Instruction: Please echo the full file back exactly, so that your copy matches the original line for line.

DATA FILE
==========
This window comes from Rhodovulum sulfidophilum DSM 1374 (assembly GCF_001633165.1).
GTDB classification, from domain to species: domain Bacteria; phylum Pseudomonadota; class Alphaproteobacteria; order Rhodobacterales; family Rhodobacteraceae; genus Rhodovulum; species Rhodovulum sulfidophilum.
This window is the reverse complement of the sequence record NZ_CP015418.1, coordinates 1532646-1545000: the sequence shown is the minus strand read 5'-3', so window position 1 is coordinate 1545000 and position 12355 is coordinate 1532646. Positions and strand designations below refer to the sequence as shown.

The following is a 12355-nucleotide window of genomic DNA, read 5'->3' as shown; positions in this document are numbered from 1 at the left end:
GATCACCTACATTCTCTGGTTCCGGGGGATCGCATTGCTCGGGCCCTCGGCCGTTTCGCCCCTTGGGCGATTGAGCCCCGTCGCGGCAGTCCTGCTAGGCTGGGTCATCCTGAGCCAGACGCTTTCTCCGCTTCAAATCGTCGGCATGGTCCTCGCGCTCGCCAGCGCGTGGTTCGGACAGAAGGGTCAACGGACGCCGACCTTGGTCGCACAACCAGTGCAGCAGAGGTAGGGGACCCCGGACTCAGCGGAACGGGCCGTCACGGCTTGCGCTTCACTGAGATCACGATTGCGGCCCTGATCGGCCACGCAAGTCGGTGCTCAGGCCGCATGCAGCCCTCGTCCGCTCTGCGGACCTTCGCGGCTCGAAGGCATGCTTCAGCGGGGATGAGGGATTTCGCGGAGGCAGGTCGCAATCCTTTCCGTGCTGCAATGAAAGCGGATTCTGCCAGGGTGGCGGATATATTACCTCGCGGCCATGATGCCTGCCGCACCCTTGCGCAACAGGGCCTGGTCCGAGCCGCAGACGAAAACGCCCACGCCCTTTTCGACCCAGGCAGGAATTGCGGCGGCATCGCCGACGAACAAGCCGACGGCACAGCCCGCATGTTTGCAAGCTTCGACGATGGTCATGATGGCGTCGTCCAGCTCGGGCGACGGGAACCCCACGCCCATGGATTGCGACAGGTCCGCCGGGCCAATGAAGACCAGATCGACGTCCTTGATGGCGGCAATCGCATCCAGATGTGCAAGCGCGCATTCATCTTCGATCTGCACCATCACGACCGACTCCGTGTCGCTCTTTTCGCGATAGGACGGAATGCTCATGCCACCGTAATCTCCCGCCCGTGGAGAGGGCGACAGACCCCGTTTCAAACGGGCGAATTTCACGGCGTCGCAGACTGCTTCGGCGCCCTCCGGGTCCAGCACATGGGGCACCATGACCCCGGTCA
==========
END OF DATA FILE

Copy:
This window comes from Rhodovulum sulfidophilum DSM 1374 (assembly GCF_001633165.1).
GTDB classification, from domain to species: domain Bacteria; phylum Pseudomonadota; class Alphaproteobacteria; order Rhodobacterales; family Rhodobacteraceae; genus Rhodovulum; species Rhodovulum sulfidophilum.
This window is the reverse complement of the sequence record NZ_CP015418.1, coordinates 1532646-1545000: the sequence shown is the minus strand read 5'-3', so window position 1 is coordinate 1545000 and position 12355 is coordinate 1532646. Positions and strand designations below refer to the sequence as shown.

The following is a 12355-nucleotide window of genomic DNA, read 5'->3' as shown; positions in this document are numbered from 1 at the left end:
GATCACCTACATTCTCTGGTTCCGGGGGATCGCATTGCTCGGGCCCTCGGCCGTTTCGCCCCTTGGGCGATTGAGCCCCGTCGCGGCAGTCCTGCTAGGCTGGGTCATCCTGAGCCAGACGCTTTCTCCGCTTCAAATCGTCGGCATGGTCCTCGCGCTCGCCAGCGCGTGGTTCGGACAGAAGGGTCAACGGACGCCGACCTTGGTCGCACAACCAGTGCAGCAGAGGTAGGGGACCCCGGACTCAGCGGAACGGGCCGTCACGGCTTGCGCTTCACTGAGATCACGATTGCGGCCCTGATCGGCCACGCAAGTCGGTGCTCAGGCCGCATGCAGCCCTCGTCCGCTCTGCGGACCTTCGCGGCTCGAAGGCATGCTTCAGCGGGGATGAGGGATTTCGCGGAGGCAGGTCGCAATCCTTTCCGTGCTGCAATGAAAGCGGATTCTGCCAGGGTGGCGGATATATTACCTCGCGGCCATGATGCCTGCCGCACCCTTGCGCAACAGGGCCTGGTCCGAGCCGCAGACGAAAACGCCCACGCCCTTTTCGACCCAGGCAGGAATTGCGGCGGCATCGCCGACGAACAAGCCGACGGCACAGCCCGCATGTTTGCAAGCTTCGACGATGGTCATGATGGCGTCGTCCAGCTCGGGCGACGGGAACCCCACGCCCATGGATTGCGACAGGTCCGCCGGGCCAATGAAGACCAGATCGACGTCCTTGATGGCGGCAATCGCATCCAGATGTGCAAGCGCGCATTCATCTTCGATCTGCACCATCACGACCGACTCCGTGTCGCTCTTTTCGCGATAGGACGGAATGCTCATGCCACCGTAATCTCCCGCCCGTGGAGAGGGCGACAGACCCCGTTTCAAACGGGCGAATTTCACGGCGTCGCAGACTGCTTCGGCGCCCTCCGGGTCCAGCACATGGGGCACCATGACCCCGGTCA